Other outdoor options

Varahi Temple on a tiny island in Lake Phewa.

The Nepalese, however, are used to seeing mountains over 20,000 feet, so they tend to congregate at Phewa (or Fewa) Lake. Some people swim in the lake, but there are no beaches. Boating is extremely popular, and rowboats painted in bright primary colors can be rented for about a dollar an hour or $2 with a boatman to do the rowing.

Just off shore is a small island with an interesting Hindu temple that is popular with visitors, and directly across the lake, atop a huge hill, is the World Peace Pagoda, a Buddhist stupa whose peak can be seen from the lake below.

On a nice day you’ll see paragliders drifting down from the foothills to land on the lakeshore. Several agencies rent paragliding equipment and can arrange a trip to the launch spot for about $85. There are also international paragliding competitions here.

Where to stay

All of the action in Pokhara is in “Lakeside,” a mile-and-a-half stretch of road on the east side of the lake jammed with shops, restaurants and hotels. Oddly, there are few hotels on the lake side of the street, and those on the opposite side offer lake views only from the upper floors.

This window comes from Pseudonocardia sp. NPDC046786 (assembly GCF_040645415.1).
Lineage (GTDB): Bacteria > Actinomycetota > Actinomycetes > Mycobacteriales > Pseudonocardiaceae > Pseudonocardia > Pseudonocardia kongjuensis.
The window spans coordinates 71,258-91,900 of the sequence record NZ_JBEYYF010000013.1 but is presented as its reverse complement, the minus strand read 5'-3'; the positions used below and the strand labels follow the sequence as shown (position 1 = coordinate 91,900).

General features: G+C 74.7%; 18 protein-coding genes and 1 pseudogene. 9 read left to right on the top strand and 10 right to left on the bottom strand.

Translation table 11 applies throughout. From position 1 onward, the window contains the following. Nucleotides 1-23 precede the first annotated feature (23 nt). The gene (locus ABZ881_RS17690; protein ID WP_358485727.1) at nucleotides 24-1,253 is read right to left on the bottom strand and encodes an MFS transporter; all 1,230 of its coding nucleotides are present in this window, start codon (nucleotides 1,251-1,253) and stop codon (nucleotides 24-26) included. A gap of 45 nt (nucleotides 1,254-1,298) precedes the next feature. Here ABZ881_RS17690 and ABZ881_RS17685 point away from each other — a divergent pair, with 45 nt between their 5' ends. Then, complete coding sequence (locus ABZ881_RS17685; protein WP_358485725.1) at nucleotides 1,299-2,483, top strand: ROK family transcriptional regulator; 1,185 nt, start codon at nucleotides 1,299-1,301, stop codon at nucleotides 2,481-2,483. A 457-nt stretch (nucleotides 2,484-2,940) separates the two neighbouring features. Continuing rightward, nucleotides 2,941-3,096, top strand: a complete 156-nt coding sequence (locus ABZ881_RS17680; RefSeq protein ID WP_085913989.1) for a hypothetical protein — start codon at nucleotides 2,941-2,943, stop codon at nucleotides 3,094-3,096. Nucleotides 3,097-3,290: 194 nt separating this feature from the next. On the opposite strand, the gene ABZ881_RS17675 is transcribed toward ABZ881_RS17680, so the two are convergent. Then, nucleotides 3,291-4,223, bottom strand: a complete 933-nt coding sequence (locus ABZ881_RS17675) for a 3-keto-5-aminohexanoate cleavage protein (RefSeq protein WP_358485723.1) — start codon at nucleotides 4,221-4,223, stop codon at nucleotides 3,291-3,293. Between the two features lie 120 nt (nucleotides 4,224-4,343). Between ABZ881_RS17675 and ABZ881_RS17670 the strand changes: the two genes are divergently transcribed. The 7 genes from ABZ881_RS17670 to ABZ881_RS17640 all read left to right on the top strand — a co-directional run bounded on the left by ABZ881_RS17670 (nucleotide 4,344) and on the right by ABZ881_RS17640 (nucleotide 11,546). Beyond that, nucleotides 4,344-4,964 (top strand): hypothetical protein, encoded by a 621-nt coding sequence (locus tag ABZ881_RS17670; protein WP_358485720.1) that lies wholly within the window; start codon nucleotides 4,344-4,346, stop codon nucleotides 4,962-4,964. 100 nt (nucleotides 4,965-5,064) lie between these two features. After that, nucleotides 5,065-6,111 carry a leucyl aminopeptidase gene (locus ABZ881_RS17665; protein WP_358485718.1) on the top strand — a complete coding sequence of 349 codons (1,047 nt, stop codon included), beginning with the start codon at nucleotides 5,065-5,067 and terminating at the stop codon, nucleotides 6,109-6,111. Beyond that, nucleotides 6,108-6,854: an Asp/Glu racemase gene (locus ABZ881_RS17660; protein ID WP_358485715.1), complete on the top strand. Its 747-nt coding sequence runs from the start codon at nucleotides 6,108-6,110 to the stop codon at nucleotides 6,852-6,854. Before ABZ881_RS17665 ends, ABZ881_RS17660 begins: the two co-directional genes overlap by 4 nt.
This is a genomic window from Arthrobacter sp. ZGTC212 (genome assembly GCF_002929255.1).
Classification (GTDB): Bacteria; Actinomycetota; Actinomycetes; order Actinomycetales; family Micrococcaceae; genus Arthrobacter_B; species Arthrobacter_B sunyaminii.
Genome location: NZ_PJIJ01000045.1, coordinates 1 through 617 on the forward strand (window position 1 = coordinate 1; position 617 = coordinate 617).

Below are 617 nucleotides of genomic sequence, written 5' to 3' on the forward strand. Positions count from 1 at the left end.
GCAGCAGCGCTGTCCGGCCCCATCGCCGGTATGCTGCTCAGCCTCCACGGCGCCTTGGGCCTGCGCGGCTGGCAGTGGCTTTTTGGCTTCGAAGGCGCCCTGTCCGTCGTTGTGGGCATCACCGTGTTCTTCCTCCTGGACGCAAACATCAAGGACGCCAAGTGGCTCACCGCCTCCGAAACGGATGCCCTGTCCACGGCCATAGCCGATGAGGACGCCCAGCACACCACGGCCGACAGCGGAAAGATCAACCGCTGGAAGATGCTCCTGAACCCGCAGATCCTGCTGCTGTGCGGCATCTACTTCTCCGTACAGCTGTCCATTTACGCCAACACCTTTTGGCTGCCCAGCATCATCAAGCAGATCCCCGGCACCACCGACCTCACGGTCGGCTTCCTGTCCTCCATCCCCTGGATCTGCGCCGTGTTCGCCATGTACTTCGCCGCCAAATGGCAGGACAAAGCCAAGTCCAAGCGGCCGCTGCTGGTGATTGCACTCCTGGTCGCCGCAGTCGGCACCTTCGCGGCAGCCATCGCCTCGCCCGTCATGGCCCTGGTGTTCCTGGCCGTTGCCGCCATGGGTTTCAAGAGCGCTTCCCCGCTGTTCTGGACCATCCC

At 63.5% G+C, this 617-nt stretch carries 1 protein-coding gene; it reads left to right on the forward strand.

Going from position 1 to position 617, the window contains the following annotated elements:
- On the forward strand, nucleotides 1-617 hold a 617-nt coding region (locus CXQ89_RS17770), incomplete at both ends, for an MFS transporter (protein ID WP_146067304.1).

However, one new hotel, Peace Plaza (cpc@fewanet.com.np), located on the lake side, has pleasant balconies overlooking the water. The owner, desperate for business due to the off-season and a Maoist scare, offered me a room for $6.

But I was committed to a stay at Base Camp Resort (Lake Side, Pokhara 6, Nepal; www.basecampresort.com), where I paid $23 a night including tax. My room had about the comfort level of a 1970s motel in the U.S. but was more than adequate.

Pokhara’s main drag is exciting and colorful, thronged with Nepalese and Tibetans — many in native dress — plus Japanese and Korean tourists and tall blond Europeans in clunky hiking boots, all sidestepping meandering cows and their droppings.

Where to eat plus a bit of shopping

Pokhara has tuned in to exactly what many foreign visitors want, and nowhere is this more apparent than in restaurants that serve surprisingly accurate versions of foreign dishes, from Mexican and Italian to German, Turkish and Chinese cuisine.

Brightly colored Buddhist paintings adorn the exterior walls of the temple at Jharkot.

In the Lakeside area, I returned often to Caffè Concerto, which served some of the best pizza ($3) I’ve had anywhere. At Laxman Restaurant I enjoyed a local specialty, “rum steak,” a grilled steak flambéed with rum, topped with cheese and served with excellent French fries and a salad of lettuce and tomatoes which, the menu informed me, had been washed in purified water (around $5 for the meal).

Lakeside also contains a large number of tiny, gaily painted barber stalls which offer partial- or full-body massages. It cost a mere $1.50 to have my trail-weary feet massaged for 15 minutes.

But the main attraction along this street is the shops crammed with exotic goods, particularly jewelry, masks, marionettes, prayer wheels, incense burners, paintings on cloth and wood, and Buddhist statuary made by the area’s Tibetan refugees.